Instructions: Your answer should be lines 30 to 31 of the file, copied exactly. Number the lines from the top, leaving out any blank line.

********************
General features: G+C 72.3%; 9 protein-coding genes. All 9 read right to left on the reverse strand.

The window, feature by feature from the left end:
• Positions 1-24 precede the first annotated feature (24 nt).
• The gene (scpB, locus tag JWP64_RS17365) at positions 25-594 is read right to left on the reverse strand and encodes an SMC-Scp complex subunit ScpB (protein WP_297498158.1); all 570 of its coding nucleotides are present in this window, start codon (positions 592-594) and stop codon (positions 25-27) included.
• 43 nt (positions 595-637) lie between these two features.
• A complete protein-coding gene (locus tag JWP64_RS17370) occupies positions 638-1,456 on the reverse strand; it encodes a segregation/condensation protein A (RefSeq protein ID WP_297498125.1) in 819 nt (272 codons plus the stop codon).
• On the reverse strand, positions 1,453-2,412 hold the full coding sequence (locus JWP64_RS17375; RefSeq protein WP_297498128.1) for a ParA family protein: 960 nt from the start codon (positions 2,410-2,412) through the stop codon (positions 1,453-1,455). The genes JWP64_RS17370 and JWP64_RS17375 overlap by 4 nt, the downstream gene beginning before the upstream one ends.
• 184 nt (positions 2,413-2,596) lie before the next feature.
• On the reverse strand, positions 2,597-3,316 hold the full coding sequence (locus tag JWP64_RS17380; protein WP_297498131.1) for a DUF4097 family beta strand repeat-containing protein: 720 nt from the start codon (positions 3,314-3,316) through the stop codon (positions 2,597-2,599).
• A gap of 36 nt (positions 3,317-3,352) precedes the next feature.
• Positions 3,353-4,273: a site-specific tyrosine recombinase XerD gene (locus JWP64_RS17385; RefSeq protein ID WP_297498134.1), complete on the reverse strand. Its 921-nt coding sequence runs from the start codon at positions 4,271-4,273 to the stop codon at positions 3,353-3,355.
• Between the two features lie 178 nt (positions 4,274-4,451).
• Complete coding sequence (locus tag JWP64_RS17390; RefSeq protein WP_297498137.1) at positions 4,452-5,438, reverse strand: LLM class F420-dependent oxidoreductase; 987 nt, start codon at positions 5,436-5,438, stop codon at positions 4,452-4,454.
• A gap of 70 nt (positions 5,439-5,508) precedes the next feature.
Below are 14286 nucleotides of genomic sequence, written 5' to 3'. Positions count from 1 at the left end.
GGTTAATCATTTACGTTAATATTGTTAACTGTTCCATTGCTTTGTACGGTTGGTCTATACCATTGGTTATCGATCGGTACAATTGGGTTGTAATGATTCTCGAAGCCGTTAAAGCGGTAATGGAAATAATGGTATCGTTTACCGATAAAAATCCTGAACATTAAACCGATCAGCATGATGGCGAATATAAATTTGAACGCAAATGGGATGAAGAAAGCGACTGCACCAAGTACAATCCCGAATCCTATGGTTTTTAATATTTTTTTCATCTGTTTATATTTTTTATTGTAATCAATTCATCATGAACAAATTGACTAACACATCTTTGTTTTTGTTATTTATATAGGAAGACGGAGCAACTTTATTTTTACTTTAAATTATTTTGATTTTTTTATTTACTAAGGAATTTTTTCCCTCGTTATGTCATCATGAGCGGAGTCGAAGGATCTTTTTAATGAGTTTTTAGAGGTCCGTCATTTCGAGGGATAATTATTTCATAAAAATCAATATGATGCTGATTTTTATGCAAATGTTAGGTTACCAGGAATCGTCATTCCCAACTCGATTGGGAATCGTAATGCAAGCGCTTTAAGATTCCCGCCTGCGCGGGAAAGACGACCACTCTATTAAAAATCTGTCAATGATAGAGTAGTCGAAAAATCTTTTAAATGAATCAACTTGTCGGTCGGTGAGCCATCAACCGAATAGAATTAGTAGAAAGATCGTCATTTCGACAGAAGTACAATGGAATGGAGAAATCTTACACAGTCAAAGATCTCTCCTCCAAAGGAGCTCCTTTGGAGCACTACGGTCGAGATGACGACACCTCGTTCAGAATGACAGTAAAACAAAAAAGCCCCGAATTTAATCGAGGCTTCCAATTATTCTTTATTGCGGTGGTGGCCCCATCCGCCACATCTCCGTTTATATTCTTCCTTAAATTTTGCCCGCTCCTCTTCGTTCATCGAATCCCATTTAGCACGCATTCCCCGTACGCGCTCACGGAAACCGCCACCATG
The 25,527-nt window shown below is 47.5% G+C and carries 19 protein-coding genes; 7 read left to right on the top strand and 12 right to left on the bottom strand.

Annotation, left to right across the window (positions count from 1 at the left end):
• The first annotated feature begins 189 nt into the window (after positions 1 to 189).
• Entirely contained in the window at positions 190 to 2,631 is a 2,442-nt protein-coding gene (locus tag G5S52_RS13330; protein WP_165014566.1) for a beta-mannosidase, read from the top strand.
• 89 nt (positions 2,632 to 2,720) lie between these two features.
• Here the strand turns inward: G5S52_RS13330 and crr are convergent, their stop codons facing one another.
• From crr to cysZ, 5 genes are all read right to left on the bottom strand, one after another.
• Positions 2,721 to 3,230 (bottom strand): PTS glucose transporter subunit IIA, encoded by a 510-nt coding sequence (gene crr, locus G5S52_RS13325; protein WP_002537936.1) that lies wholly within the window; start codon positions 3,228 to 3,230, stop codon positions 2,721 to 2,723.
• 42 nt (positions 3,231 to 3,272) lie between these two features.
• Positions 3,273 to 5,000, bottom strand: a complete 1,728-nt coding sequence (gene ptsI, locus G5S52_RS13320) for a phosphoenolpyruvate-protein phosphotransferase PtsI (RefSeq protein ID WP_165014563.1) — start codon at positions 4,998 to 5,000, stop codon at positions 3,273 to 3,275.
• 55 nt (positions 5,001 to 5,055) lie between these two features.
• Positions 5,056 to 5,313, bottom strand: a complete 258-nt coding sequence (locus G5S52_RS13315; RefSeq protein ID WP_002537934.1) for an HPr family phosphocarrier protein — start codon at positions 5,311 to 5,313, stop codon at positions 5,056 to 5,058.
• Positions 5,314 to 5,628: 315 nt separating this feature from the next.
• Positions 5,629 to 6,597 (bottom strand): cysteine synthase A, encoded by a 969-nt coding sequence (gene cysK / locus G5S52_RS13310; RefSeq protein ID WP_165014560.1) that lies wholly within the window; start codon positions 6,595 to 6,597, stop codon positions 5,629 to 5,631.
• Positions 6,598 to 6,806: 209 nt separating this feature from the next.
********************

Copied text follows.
• Positions 5,629 to 6,597 (bottom strand): cysteine synthase A, encoded by a 969-nt coding sequence (gene cysK / locus G5S52_RS13310; RefSeq protein ID WP_165014560.1) that lies wholly within the window; start codon positions 6,595 to 6,597, stop codon positions 5,629 to 5,631.
• Positions 6,598 to 6,806: 209 nt separating this feature from the next.